‘Home Secretary Amber Rudd has denied that cuts in police numbers contributed to Monday’s terror atrocity in Manchester. Ms Rudd was confronted on BBC1’s Question Time by a member of the studio audience who said Theresa May had been warned by the Police Federation that cuts in frontline officers would undermine their ability to gather low-level intelligence about possible threats. She insisted that the majority of such intelligence came from community leaders operating within the Prevent counter-terrorism programme, rather than from police officers on the street. Meanwhile, Greater Manchester’s metro mayor Andy Burnham said that policing numbers should become an issue in the General Election campaign, once the initial response to the Manchester attack is completed.’ – Daily Telegraph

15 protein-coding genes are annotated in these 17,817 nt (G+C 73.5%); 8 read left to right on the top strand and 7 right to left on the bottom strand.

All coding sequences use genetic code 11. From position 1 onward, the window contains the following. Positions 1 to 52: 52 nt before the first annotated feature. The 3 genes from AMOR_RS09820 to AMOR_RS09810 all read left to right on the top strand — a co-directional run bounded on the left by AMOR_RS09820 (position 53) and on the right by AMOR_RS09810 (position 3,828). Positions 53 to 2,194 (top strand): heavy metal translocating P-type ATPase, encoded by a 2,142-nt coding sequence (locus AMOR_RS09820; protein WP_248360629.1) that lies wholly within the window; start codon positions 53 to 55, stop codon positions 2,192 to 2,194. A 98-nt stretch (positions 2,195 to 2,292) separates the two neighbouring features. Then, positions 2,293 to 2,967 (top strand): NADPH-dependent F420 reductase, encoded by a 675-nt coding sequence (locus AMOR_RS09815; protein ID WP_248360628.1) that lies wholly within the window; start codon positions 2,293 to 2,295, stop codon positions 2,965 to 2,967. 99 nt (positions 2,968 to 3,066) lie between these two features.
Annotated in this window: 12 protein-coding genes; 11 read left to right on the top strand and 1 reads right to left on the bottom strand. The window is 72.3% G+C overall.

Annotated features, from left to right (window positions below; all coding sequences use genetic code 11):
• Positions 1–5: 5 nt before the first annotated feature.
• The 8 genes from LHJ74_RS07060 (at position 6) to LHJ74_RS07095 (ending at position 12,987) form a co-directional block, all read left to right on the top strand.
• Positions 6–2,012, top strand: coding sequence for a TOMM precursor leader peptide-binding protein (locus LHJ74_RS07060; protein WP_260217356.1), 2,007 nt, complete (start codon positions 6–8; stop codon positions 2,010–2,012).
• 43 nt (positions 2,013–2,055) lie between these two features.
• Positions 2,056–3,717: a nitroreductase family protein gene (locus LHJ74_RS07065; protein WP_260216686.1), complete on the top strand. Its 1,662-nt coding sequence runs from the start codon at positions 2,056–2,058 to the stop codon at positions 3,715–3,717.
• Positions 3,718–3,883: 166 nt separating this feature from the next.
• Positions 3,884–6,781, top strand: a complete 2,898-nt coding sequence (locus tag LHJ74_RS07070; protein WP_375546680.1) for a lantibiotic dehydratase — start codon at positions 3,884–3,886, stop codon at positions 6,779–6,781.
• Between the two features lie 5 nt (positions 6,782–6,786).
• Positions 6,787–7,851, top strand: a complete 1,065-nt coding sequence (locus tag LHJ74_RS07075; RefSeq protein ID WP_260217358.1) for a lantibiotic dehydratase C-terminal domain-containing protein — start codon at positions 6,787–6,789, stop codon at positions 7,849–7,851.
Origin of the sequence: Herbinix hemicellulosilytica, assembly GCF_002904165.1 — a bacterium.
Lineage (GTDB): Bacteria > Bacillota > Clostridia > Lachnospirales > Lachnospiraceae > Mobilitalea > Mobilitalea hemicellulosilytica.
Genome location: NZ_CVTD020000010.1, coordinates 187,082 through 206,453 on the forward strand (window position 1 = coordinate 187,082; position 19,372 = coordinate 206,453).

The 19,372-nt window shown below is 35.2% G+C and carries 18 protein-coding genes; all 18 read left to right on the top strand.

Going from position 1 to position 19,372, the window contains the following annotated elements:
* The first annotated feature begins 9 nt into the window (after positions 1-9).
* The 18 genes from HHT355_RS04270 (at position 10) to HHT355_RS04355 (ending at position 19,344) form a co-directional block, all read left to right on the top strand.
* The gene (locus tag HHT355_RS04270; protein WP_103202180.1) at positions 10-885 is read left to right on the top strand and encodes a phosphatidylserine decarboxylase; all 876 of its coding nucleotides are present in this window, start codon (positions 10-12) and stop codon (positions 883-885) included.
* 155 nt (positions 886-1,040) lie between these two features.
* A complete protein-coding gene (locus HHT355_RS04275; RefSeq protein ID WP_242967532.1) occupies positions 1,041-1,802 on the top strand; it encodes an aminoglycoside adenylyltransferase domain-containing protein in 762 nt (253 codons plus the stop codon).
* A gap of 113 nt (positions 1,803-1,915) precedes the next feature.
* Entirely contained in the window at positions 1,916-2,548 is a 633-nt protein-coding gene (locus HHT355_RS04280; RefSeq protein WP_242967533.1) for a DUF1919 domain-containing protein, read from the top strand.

Terrorism 3) Corbyn claims British foreign policy is to blame for attacks at home

‘Jeremy Corbyn will on Friday link Britain’s involvement in military action abroad to terrorist attacks such as the Manchester suicide bomb. The Labour leader will point to “the connections between wars the Government has supported or fought in other countries and terrorism here at home”. The comments, to be made in a speech in central London just four days after the bombing, risk accusations of insensitivity against Mr Corbyn. He is also likely to be accused of politicising the attack by raising it immediately as general election campaigning restarts on Friday morning.’ – Daily Telegraph

  • A tasteless and wrong intervention – Daily Telegraph Leader
  • Labour candidate suggests Corbyn wants to ‘hug a terrorist’ – The Sun